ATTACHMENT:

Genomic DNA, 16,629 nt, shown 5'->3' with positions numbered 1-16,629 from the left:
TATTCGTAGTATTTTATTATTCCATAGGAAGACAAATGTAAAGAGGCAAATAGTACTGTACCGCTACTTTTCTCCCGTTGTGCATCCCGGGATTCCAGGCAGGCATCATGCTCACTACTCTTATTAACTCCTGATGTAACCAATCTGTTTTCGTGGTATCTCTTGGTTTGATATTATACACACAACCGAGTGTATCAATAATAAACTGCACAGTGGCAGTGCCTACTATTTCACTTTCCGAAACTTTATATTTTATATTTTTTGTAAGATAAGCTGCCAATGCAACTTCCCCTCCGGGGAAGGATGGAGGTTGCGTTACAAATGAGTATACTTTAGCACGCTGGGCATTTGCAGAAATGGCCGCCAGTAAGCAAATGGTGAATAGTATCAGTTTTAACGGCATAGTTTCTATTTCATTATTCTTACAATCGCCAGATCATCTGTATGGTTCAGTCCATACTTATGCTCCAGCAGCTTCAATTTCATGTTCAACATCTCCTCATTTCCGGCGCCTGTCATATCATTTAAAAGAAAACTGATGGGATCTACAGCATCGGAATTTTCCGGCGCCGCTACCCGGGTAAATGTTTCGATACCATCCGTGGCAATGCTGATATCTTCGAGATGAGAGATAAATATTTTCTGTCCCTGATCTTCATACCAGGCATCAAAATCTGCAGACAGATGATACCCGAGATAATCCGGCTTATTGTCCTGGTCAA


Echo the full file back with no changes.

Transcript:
Genomic DNA, 16,629 nt, shown 5'->3' with positions numbered 1-16,629 from the left:
TATTCGTAGTATTTTATTATTCCATAGGAAGACAAATGTAAAGAGGCAAATAGTACTGTACCGCTACTTTTCTCCCGTTGTGCATCCCGGGATTCCAGGCAGGCATCATGCTCACTACTCTTATTAACTCCTGATGTAACCAATCTGTTTTCGTGGTATCTCTTGGTTTGATATTATACACACAACCGAGTGTATCAATAATAAACTGCACAGTGGCAGTGCCTACTATTTCACTTTCCGAAACTTTATATTTTATATTTTTTGTAAGATAAGCTGCCAATGCAACTTCCCCTCCGGGGAAGGATGGAGGTTGCGTTACAAATGAGTATACTTTAGCACGCTGGGCATTTGCAGAAATGGCCGCCAGTAAGCAAATGGTGAATAGTATCAGTTTTAACGGCATAGTTTCTATTTCATTATTCTTACAATCGCCAGATCATCTGTATGGTTCAGTCCATACTTATGCTCCAGCAGCTTCAATTTCATGTTCAACATCTCCTCATTTCCGGCGCCTGTCATATCATTTAAAAGAAAACTGATGGGATCTACAGCATCGGAATTTTCCGGCGCCGCTACCCGGGTAAATGTTTCGATACCATCCGTGGCAATGCTGATATCTTCGAGATGAGAGATAAATATTTTCTGTCCCTGATCTTCATACCAGGCATCAAAATCTGCAGACAGATGATACCCGAGATAATCCGGCTTATTGTCCTGGTCAA